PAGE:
Hi! I'm looking for a variety of dwarf japanese maple that will tolerate our Houston Heat. I want to place it in a front bed with mostly dappled sun/shade. Thanks for any suggestions..
Hi! Me again .I've read that Japanese maples are hard to grow in Houston. Is this true and would another type of red maple do better here? Are there dward varieties of red maples? Thanks for your help. I have a landscape designer doing the front of my house and he suggested a japanese red maple.
Metro Maples in Ft. Worth has the best catalog. They list a number of dwarf and semi-dwarf Japanese Maples with names like Pixie.
Some are more heat tolerant than others and all of them will need afternoon shade in Texas. A weeping variety might be best for max impact from a small one and Tamukeyama is more heat tolerant than Crimson Queen.
If you need a tree in that spot, then one of the Shantung Maples might be a better choice.
You may want to try the following:
Japanese maples do not like our Houston summers, so they need to be planted in the shade. Also, The Japanese maples like good drainage, good drainage, good drainage I repeat myself because this is crucial. In the shade, in the shade I repeat this as well because it's extremely important.
Keep them watered. Japanese maples do not like extreme drought conditions. The first 2 summers are the most critical. Daily watering is required to allow them to root in well.
I used to work for a nursery in South Texas and you can grow maples but you must follow the above instructions. If you can keep them away from direct wind do so. Good luck.
Most Sun Tolerant - Upright: Acer palmatum, Sango Kaku, Seiryu, Omureyama, Osakasuki
Most Sun Tolerant - Dissectums: Tamukeyama
Most Sun Tolerant - Dwarfs: Shishigashira, Mikawa yatsubusa, Coonora Pygmy
Most Drought Tolerant: Acer palamtum, Sango Kaku
Trees listed above should do fine in Houston where you want to plant.
The Japanese maple has broken many a Texas heart. I might take a drive through the River Oaks section and see how many mature specimens I could spot. The ones you do see will probably be in raised beds.
I've got a lot of them, and they don't seem to mind it here as long as they are in enough shade. I would suggest though that you don't buy any of the ones with leaves that are very "lacy". The laciest ones are beautiful, but they do fry in our Texas summers and look pitiful.
I love Japanese Maples and an Asian garden design so tried really hard to find one that would work here in Central Tx.
I was warned that between the high temps and alkaline soils it just wasn't a viable plant for this area. Of course I wouldn't take 'no' for an answer so I stubbornly tried planting them a couple of times, but without any luck. Then I was driving down the road one fall day and passed this beautiful small/med. sized bright red tree with a graceful multiple trunk. Thinking that it might be an adapted Japanese Maple I pulled the car over, turned around and went back to it. Low and behold it was not a Maple at all but a beautiful Flame Leaf Sumac...a native tree. And that's what I've decided to use in place of the Japanese Maple. They have attractive trunks and can be pruned and shaped into wonderful ornamental specimen trees. Their flame red leaves are stunning in the fall. And best of all they aren't fussy. They were right there under my nose the whole time! They can be purchased in nurseries that specialize in natives, but can also be found growing all over the place. Gotta shovel?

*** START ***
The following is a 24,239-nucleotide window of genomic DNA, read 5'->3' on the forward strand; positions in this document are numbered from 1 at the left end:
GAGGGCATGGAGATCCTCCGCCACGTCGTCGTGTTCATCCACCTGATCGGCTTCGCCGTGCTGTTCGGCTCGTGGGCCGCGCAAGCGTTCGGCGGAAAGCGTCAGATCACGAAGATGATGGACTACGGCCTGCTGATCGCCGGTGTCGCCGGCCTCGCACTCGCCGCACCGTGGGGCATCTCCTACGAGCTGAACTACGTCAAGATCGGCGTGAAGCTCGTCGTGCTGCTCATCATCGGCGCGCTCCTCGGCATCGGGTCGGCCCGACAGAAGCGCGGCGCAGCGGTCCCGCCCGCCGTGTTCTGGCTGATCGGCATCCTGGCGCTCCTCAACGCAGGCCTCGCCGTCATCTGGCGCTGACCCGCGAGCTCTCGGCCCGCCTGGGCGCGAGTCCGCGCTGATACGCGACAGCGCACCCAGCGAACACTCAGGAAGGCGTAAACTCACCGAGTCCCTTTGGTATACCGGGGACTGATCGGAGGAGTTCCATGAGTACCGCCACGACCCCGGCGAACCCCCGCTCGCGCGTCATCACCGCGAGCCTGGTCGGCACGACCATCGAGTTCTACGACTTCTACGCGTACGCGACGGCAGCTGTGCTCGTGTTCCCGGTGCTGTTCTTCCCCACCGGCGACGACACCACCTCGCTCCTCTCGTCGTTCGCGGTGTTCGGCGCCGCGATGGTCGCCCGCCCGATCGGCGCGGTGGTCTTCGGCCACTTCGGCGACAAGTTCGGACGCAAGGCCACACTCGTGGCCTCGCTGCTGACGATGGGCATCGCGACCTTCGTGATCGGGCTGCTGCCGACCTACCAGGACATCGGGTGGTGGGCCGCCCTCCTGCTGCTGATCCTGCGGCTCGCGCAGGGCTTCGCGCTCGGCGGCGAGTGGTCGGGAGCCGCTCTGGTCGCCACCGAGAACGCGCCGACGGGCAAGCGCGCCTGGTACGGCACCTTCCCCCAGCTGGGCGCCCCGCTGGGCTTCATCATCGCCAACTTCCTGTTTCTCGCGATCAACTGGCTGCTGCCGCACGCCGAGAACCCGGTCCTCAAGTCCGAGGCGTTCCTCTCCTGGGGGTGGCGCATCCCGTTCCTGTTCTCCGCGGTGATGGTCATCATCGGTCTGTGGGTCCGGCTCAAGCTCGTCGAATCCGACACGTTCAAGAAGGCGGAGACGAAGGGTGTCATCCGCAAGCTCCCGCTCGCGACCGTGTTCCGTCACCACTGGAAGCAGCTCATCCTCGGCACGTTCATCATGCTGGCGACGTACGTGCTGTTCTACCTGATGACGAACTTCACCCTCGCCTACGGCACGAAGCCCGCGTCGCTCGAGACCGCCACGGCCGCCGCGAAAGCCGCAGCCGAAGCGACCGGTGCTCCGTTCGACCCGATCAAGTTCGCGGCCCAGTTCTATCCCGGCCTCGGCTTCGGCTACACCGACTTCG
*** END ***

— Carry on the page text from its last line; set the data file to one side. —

Here is a link that might be useful: Flame Leaf Sumac
Waterfall is a very slow grower for me. I have it in morning Sun, some afternoon sun, but not much.
Mine are happy here in ARlington. I have 4. I did a search for Houston and found this
Here is a link that might be useful: waterfall in Houston
Just adding a couple more pictures of the flameleaf sumac.
Not sure how to get the pics to show up on the page, but here are the links.
I wouldn't underestimate the amount of light some of these require. Some years ago, my neighbor and I decided we just had to have one of these. We were inspired by a guy down the block who had a lovely one on a north facing berm. As I recall, we made careful inquiry into the most promising cultivars then available, and bought our plants at Rainbow Gardens, after discussion with their knowledgeable staff. I made a raised bed, some 5 ft. in diameter, excavated all the soil (mostly clay) to a depth of 2 ft., and filled it with the recommended planting medium. This area gets some direct morning sun, and dappled shade thereafter. The plant (probably a palmatum type) just wasn't happy, and strained towards the light so hard that it became a leggy eyesore. My neighbor had to give up on his too, after a couple of years. By that time, the specimen down the street had also departed to grace that great Shinto temple in the sky.
I have an azalea near that spot now, doing well and beginning to bloom.
We just had a house built in Crowley and we put 2 Fire Dragon Maples (from Metro Maples) right out in the middle of our front yard in April of last year....they went through our tough winter beautifully and are now leafing out. We also put a dwarf Murasaki Kiyohime (weeping form) right under our front window (faces East) and it's already leafed out nicely. Two weeks ago we put a Coral Bark Maple on the North East corner of the house.....morning sun, afternoon shade....not much wind. All 4 Maples are doing beautifully.....IT CAN BE DONE!
I moved to FtW from Cleveland OH in summer of 1979 and planted the yard of our new home in the summer of 1980. Put a generic Japanese maple in a NW corner of the front yard. What did I know?? It did fine! I drove past the old house (live in New Mexico now) last month and it appears to have died. It was alive last year, 2010 - 30 years later. I was just lucky, I guess.